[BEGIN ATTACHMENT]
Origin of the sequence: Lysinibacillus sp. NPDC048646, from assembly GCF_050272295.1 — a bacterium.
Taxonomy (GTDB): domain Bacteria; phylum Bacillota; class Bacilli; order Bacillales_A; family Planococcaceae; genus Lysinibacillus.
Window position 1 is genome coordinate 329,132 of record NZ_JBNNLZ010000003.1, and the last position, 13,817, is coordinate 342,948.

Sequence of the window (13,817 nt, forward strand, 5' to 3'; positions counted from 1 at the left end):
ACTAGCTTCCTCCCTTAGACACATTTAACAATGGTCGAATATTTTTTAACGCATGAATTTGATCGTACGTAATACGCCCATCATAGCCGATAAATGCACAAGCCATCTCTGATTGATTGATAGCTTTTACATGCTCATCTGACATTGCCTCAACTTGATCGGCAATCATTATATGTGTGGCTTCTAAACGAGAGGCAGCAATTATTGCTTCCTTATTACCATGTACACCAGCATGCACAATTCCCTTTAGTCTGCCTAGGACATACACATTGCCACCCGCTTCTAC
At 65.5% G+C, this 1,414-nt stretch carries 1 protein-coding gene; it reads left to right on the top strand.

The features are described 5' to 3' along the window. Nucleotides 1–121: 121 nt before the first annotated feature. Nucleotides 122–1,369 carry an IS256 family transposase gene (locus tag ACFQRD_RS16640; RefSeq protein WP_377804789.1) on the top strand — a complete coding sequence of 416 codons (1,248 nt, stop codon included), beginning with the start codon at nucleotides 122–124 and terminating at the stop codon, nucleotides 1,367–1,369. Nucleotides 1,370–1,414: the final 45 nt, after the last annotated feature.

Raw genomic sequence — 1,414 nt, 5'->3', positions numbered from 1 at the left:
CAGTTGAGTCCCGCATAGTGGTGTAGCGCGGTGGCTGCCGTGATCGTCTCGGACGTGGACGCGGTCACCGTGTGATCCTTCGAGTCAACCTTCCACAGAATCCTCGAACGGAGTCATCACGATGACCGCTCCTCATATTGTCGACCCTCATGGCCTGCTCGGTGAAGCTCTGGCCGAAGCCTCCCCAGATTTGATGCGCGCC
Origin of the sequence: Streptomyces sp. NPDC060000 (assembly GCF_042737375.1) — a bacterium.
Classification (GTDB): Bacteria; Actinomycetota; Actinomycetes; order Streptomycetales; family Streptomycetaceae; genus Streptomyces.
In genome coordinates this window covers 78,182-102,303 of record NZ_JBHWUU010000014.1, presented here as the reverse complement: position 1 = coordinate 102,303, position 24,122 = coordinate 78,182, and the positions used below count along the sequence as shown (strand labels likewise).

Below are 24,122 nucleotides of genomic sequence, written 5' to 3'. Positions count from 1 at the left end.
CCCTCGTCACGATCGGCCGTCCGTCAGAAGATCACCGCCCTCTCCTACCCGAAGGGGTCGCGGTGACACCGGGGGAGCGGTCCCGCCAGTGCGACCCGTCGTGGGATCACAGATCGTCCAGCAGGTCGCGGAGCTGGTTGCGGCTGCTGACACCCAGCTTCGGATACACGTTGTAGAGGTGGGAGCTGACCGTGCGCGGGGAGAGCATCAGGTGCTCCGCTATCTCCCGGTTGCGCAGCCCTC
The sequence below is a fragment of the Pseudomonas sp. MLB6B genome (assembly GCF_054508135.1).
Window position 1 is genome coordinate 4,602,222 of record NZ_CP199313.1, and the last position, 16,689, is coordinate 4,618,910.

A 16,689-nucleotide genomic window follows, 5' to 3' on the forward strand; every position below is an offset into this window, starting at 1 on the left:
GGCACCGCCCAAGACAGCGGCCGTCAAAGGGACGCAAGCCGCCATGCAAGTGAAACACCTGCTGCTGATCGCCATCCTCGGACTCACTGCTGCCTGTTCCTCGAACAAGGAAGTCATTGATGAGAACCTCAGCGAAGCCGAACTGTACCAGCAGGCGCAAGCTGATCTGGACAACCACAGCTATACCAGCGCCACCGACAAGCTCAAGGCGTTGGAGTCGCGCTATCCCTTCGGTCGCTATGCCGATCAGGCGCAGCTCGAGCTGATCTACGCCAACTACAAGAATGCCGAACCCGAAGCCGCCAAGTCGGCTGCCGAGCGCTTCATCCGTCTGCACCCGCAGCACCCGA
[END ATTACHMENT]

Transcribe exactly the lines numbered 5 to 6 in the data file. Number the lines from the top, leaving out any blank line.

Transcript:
ACTAGCTTCCTCCCTTAGACACATTTAACAATGGTCGAATATTTTTTAACGCATGAATTTGATCGTACGTAATACGCCCATCATAGCCGATAAATGCACAAGCCATCTCTGATTGATTGATAGCTTTTACATGCTCATCTGACATTGCCTCAACTTGATCGGCAATCATTATATGTGTGGCTTCTAAACGAGAGGCAGCAATTATTGCTTCCTTATTACCATGTACACCAGCATGCACAATTCCCTTTAGTCTGCCTAGGACATACACATTGCCACCCGCTTCTAC
At 65.5% G+C, this 1,414-nt stretch carries 1 protein-coding gene; it reads left to right on the top strand.